American Monsters Part I.jpg

As you know, I’m a sucker for beautiful books, so having a contributor copy of something that looks this good is just wonderful.

But the best part of it all was that I eventually got to read my copy and revel in the amazing job that editor Margrét Helgadóttir (a great writer in her own right) did in compiling, translating and introducing the work in this volume.

Simply put, the content matches the presentation.  Each story is very different, and each explores a chilling expression of Latin American myth, with monsters mostly being  from before colonial times.  The fact that these are most certainly not European monsters adds an unfamiliarity which makes many of them truly chilling.

My favorite story was Christopher Kastenschmidt’s “A Parlous Battle”, both because it’s very well written and because I tend to enjoy adventure fantasy even more than the quieter types.  This one is set in his Elephant and Macaw Banner world which is quite the universe (there’s an RPG and a novel, too).

Honorable mention goes to the comic “Perla del Plata” by Paula Andrade which, as a native of Buenos Aires hit very close to home, especially the phrase “We have made sadness an art form.”  Perfect.

Anyhow, I recommend this entire series.  There are big names in every book, and they look fantastic.

 

Gustavo Bondoni is an Argentine novelist and short story writer.  Those of you who enjoy fantasy and science fiction set outside the usual European and US settings will love his collection Off the Beaten Path.  You can buy it on Amazon.

Who Says Cyberpunk is Dead?

To the general public, literary cyberpunk means William Gibson (to others, perhaps The Matrix, although Johnny Mnemonic is much more true to the genre), specifically Neuromancer.

But in the world of SF literature, there exists another truism: Cyberpunk is dead and we’re in the era of post-apocalyptic dystopias (created, if you don’t want to go to ideological jail, by corporations or capitalist governments).  If you want a change of pace from that, we can do some identity politics speculation.  Fun!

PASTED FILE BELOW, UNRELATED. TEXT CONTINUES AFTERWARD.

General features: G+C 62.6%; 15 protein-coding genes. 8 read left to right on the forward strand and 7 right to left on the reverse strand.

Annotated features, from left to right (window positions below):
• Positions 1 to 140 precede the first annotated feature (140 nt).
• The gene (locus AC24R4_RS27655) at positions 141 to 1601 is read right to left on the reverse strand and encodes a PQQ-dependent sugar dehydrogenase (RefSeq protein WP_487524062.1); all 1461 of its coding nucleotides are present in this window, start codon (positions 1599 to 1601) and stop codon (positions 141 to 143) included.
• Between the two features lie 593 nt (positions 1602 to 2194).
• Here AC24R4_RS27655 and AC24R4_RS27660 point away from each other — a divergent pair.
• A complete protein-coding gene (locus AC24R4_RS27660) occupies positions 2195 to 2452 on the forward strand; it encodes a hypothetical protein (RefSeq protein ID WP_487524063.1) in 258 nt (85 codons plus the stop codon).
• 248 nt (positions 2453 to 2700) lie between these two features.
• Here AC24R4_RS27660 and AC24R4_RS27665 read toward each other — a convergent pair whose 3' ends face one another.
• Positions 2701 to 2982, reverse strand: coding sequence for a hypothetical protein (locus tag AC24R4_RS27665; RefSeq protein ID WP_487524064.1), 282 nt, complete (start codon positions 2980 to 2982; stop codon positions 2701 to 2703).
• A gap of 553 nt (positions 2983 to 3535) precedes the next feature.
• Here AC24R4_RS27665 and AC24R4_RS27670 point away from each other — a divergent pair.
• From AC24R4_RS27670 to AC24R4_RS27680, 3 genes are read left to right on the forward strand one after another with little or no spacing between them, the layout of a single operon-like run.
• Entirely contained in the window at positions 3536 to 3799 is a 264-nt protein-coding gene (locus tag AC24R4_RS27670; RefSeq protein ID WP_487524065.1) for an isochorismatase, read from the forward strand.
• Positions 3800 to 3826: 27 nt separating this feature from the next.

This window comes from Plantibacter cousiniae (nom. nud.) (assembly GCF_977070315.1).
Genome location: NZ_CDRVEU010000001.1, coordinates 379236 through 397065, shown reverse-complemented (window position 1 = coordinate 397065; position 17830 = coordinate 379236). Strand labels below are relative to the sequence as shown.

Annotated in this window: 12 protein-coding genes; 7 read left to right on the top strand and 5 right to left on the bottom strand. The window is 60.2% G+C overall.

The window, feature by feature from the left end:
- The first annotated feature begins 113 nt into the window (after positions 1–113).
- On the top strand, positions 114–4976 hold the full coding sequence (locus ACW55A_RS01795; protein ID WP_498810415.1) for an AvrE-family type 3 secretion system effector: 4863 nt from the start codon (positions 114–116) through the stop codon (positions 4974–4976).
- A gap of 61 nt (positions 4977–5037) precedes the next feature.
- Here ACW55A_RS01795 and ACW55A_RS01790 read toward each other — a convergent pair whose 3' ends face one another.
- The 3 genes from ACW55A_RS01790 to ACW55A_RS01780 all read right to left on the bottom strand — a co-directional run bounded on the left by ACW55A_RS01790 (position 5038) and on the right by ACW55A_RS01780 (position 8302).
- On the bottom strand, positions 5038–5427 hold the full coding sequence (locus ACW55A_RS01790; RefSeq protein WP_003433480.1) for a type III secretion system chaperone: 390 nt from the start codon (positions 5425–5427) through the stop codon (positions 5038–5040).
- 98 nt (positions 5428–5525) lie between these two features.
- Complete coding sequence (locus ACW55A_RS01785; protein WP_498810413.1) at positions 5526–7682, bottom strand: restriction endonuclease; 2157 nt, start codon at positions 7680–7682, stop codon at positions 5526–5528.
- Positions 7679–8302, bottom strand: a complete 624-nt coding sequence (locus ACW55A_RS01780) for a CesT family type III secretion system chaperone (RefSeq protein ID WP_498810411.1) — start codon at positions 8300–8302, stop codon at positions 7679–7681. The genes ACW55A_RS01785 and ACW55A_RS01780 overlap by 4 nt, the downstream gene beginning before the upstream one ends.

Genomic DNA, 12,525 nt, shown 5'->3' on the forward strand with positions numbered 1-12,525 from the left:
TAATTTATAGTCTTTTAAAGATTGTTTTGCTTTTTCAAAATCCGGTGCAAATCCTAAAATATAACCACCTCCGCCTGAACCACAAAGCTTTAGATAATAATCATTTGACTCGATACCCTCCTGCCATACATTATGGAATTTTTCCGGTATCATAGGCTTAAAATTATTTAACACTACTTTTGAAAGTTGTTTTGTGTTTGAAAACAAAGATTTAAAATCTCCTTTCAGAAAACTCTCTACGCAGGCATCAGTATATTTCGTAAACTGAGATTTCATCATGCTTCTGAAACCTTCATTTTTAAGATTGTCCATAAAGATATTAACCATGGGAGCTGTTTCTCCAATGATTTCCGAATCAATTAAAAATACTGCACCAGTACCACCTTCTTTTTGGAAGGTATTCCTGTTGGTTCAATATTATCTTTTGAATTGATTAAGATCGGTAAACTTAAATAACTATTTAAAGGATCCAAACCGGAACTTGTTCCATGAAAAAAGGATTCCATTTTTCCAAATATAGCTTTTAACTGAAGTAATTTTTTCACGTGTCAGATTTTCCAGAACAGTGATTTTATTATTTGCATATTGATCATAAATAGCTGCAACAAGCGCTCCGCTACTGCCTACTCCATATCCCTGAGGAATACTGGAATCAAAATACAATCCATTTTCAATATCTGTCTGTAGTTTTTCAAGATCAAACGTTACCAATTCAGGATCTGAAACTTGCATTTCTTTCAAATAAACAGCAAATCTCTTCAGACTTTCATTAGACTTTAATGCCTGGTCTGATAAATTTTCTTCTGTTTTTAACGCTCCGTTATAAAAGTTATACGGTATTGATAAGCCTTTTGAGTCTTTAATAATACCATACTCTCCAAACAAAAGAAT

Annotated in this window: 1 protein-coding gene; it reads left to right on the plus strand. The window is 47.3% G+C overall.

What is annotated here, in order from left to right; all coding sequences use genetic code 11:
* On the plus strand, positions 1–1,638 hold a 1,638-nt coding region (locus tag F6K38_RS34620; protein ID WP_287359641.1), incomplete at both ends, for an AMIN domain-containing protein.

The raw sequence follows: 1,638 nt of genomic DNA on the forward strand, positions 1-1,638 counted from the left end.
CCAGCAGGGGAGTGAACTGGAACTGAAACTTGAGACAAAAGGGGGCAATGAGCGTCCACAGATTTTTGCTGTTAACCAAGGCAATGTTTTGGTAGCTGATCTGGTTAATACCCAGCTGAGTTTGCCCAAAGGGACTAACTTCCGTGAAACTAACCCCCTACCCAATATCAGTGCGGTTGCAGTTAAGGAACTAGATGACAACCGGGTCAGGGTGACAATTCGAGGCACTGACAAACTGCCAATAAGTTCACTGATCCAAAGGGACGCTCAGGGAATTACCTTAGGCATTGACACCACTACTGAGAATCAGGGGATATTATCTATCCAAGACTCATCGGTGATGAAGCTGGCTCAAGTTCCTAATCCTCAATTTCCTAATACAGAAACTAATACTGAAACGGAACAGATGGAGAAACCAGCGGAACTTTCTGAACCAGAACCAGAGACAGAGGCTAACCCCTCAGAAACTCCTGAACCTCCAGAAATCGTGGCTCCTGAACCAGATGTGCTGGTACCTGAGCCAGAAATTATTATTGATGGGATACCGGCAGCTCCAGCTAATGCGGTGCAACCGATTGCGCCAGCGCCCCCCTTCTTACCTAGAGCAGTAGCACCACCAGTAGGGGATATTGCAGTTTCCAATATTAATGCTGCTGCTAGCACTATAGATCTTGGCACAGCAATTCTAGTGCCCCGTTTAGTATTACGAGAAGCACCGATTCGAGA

Of course, this is nonsense, except in the very tiny area spanned by certain critics in the deepest corners of the genre gutter.

Readers don’t want that stuff, as evidenced when you walk into a random Barnes & Noble.  Neuromancer is ALWAYS on the shelves, as are Asimov, Heinlein, Clarke.  Of the modern ones, you’ll find Alastair Reynolds, James S.A. Corey, Iain M. Banks, etc.  Very few examples of what is supposed to be the modern focus of the genre (although Banks is definitely political, but at least he isn’t dogmatic, boring and predictable ALL the time).

Readers still love cyberpunk.  And now, there’s a magazine that caters to this preference.

Write Ahead : The Future Looms Volume 2

Write Ahead / The Future Looms is a full-color publication unlike anything else in the SFF genre today.  It is simply gorgeous in design and execution, on glossy paper and a very modern cyberpunk-ey feel to it.

I recently read Volume 2 (full disclosure – my story “A Local Matter is in this one”) and I was hyper-impressed.  Contributor copies sometimes have stories one needs to dig deep to finish.  That wasn’t the case in this mag–cyberpunk is always fun.

Favorite story here was “The Proxy” by Alexander Hay, but they were all entertaining reads and all gave a different take on our electronic future.

This is one of those publications that I recommend without any reservation whatsoever.  Go forth and read one.  I think you’ll like it, and it certainly makes a wonderful break from the formulaic state of other magazines in the field.

 

Gustavo Bondoni is a novelist and short story writer whose fiction spans many genres, from literary fiction to comic fantasy.  His SF novel Outside is a study of what happens when humans and early-stage post humans interact.  You can check it out here.

Old-School Fun

Back when I started publishing regularly in science fiction and fantasy magazines in the late 2000s (does anyone say the “noughts” any more?), there were a lot of large format perfect-bound magazines out there which took advantage of then-new print-on-demand publishing technologies.

These mags contained fiction, poetry, art and even comics.  They were a lot of entertainment for the money.